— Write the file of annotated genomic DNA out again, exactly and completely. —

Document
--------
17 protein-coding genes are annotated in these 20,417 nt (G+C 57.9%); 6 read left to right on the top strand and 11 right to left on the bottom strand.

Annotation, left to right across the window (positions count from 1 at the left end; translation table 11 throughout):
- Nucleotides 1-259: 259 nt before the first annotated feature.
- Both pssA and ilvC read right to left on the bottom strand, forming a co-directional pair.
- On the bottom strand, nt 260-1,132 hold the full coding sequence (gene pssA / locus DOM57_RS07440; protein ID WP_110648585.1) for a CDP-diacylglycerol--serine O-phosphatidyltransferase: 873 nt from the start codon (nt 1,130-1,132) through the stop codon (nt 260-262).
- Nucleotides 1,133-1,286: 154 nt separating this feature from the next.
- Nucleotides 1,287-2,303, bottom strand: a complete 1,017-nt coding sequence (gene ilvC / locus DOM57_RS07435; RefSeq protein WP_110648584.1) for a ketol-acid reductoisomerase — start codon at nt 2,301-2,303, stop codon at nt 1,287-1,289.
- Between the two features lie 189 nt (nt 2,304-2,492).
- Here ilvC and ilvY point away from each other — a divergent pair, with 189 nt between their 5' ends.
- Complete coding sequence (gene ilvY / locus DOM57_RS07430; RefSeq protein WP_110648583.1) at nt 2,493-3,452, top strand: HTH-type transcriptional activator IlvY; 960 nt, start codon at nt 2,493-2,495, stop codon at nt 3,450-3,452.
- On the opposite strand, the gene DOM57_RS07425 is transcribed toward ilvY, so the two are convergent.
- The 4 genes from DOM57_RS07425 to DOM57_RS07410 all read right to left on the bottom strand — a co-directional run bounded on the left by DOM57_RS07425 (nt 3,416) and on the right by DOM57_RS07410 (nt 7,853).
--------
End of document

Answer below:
17 protein-coding genes are annotated in these 20,417 nt (G+C 57.9%); 6 read left to right on the top strand and 11 right to left on the bottom strand.

Annotation, left to right across the window (positions count from 1 at the left end; translation table 11 throughout):
- Nucleotides 1-259: 259 nt before the first annotated feature.
- Both pssA and ilvC read right to left on the bottom strand, forming a co-directional pair.
- On the bottom strand, nt 260-1,132 hold the full coding sequence (gene pssA / locus DOM57_RS07440; protein ID WP_110648585.1) for a CDP-diacylglycerol--serine O-phosphatidyltransferase: 873 nt from the start codon (nt 1,130-1,132) through the stop codon (nt 260-262).
- Nucleotides 1,133-1,286: 154 nt separating this feature from the next.
- Nucleotides 1,287-2,303, bottom strand: a complete 1,017-nt coding sequence (gene ilvC / locus DOM57_RS07435; RefSeq protein WP_110648584.1) for a ketol-acid reductoisomerase — start codon at nt 2,301-2,303, stop codon at nt 1,287-1,289.
- Between the two features lie 189 nt (nt 2,304-2,492).
- Here ilvC and ilvY point away from each other — a divergent pair, with 189 nt between their 5' ends.
- Complete coding sequence (gene ilvY / locus DOM57_RS07430; RefSeq protein WP_110648583.1) at nt 2,493-3,452, top strand: HTH-type transcriptional activator IlvY; 960 nt, start codon at nt 2,493-2,495, stop codon at nt 3,450-3,452.
- On the opposite strand, the gene DOM57_RS07425 is transcribed toward ilvY, so the two are convergent.
- The 4 genes from DOM57_RS07425 to DOM57_RS07410 all read right to left on the bottom strand — a co-directional run bounded on the left by DOM57_RS07425 (nt 3,416) and on the right by DOM57_RS07410 (nt 7,853).